teenager

Uncertainty has been the theme of many adolescents’ experiences for more than a year, due to the school closures and other effects of the COVID-19 pandemic. Not knowing — sometimes from one day to the next — if school would be in person or virtual became routine. Being unable to see friends in person and socialize prevented young people from performing one of the most integral tasks of adolescence — connecting with peers. The pandemic and its ensuing shutdown have taken an emotional toll on many young people. Adults need to keep a few key points in mind as they strive to maintain their child’s well-being.

First, according to a 2021 presentation, “COVID Impacts on Adolescent Mental Health,” by Dr. Aaron Weiner, school is teens’ “everything.” It is where they explore friendships, engage with people their age and connect with caring adults. It is where they learn about themselves and develop skills and talents such as athletics, the arts and technology. School is where they learn about the world, society and where they fit in.

Second, young people do not yet have the long record of life experiences as do adults. Life’s challenges teach us to realize that things do not always go as planned, but usually turn out OK. We develop tools and strategies to help us get through our struggles. And, we become good at looking for alternate options if our plans fall through. COVID-19 was a brand-new adventure for everyone, young and old alike. However, most teens have not been around long enough to have navigated through challenges, struggles and the subsequent successes that show life does indeed go on.

Third, according to the 2019 article “What’s Going on in the Teenage Brain?” by the American Academy of Pediatrics, the teen brain is still under construction. The part of the brain that helps to control emotions and to think in abstract terms is still growing. In the 2016 article “Teen Brain: Behaviors, Problem Solving and Decision Making,” the American Academy of Child and Adolescent Psychiatry reports that teens live in the moment, guided more by emotion than rational thinking. As a result, the adolescent brain does not work the same way as the mature adult brain. It comes as no surprise, then, that the impacts of COVID-19, school closures and other restrictions — even as we begin to emerge from them — have taken a huge toll on youth.

Communicate with L.O.V.E.

In a presentation during the 2021 Commonwealth Prevention Alliance’s annual conference, Aaron Weiner shared strategies on how adults can support youth during the pandemic as well as in future challenging times. He suggests that parents and adults communicate with “L.O.V.E.” to connect with the teens in their lives.

1. Listen. Let the young person talk about their feelings and experiences. Ask open-ended questions, those that require more than a yes or no response to help them explore their thoughts. Listening also shows that you are seeking to understand better. Re-state or summarize what you hear them saying. This also demonstrates your willingness to see the world from their vantage point. Saying “Tell me more about that” or “What I hear you saying is ... “ are examples of how you can do this.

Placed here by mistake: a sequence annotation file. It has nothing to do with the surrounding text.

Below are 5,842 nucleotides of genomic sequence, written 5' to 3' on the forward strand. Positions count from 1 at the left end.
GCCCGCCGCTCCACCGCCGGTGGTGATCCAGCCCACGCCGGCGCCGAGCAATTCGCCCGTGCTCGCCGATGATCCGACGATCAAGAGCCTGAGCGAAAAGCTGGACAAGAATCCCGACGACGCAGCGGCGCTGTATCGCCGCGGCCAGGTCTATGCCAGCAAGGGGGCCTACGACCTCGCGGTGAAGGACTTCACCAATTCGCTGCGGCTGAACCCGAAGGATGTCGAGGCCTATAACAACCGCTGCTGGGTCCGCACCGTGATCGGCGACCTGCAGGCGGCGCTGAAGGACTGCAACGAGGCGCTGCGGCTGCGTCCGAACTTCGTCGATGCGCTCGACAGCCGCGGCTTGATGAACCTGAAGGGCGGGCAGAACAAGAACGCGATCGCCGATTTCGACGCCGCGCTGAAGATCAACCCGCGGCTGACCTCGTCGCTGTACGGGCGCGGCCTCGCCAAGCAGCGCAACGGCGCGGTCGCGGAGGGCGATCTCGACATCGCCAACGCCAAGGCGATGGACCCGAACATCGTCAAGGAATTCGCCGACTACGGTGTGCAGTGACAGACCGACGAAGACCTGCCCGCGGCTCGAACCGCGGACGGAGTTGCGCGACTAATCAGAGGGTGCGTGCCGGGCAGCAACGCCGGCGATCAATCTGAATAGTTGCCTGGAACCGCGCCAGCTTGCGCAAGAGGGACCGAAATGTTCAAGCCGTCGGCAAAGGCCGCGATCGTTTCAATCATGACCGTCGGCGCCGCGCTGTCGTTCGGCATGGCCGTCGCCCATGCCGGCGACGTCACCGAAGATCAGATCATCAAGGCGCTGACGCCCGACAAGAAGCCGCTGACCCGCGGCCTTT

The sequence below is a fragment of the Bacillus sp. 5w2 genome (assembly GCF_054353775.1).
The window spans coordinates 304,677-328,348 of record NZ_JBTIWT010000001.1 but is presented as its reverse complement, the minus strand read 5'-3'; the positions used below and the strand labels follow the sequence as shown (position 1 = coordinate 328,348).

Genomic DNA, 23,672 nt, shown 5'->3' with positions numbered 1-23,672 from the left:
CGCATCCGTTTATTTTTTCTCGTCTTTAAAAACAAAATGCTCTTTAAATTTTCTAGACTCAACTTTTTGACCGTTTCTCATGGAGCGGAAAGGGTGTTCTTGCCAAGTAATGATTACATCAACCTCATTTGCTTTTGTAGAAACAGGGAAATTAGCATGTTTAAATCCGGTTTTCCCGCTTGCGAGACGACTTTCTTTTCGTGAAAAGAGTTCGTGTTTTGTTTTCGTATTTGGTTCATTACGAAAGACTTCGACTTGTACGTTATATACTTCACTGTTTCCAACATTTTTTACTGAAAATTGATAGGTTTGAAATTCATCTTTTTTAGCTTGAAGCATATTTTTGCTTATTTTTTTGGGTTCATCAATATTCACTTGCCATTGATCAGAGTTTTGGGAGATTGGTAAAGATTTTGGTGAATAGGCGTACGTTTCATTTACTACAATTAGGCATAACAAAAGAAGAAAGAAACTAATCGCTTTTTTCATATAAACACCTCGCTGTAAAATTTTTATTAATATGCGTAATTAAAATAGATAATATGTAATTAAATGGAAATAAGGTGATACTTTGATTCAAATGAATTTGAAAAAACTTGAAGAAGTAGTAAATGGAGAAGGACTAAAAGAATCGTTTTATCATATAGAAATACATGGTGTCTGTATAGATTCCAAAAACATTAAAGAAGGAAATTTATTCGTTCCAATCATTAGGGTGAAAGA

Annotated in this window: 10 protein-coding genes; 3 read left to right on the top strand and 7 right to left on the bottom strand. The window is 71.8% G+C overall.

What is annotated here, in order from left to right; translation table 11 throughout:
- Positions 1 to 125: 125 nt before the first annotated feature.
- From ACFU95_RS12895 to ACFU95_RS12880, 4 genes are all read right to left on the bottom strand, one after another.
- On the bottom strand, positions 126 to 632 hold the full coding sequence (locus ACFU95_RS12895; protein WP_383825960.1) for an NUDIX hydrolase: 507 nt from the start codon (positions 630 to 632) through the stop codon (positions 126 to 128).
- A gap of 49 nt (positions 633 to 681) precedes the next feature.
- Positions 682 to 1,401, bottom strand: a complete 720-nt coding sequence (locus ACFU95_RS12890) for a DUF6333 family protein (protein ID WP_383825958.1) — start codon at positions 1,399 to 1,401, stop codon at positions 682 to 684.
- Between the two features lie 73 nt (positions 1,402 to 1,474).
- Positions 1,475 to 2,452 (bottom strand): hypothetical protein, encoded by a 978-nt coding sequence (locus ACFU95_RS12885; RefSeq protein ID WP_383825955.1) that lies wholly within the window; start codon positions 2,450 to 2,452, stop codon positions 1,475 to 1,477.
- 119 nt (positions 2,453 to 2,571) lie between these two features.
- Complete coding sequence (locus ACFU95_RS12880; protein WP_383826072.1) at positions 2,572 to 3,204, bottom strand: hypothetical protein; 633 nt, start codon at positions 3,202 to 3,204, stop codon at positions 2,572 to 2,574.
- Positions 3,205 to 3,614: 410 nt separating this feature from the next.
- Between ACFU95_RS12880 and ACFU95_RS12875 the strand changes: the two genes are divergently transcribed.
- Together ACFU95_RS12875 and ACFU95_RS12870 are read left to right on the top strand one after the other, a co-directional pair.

2. Offer. Provide your input, but do not lecture or tell. Weiner suggests the “feedback sandwich” technique where you ask if you can share some of your thoughts, give the input, then ask for their reactions to it. “May I share some ideas with you on how you might handle this?” is a way to get the young person’s permission to give some input.

3. Validate. Show the teen that his or her feelings are important and real. Avoid criticizing or downplaying. Validation helps a young person to see himself or herself as capable and confident. They learn that they can trust feelings. You might say something like, “You feel like your whole world went topsy-turvy this year.”

4. Empathize. Try to walk in the other person’s shoes. Step out of the role of seeing the world through adult eyes and look at the world through their eyes. Saying something like, “Learning from home has been difficult for you,” can go a long way in helping a young person feel supported and understood.

While it has been an unprecedented year for all generations, the COVID-19 pandemic is probably not the only challenging or stressful time that young people will experience in their lifetimes. While many situations are out of our control, the way we manage them and the perspective we take as adults will help equip young people to face future difficult times as well.

Denise H. Continenza is a Penn State Extension educator in Lehigh County.

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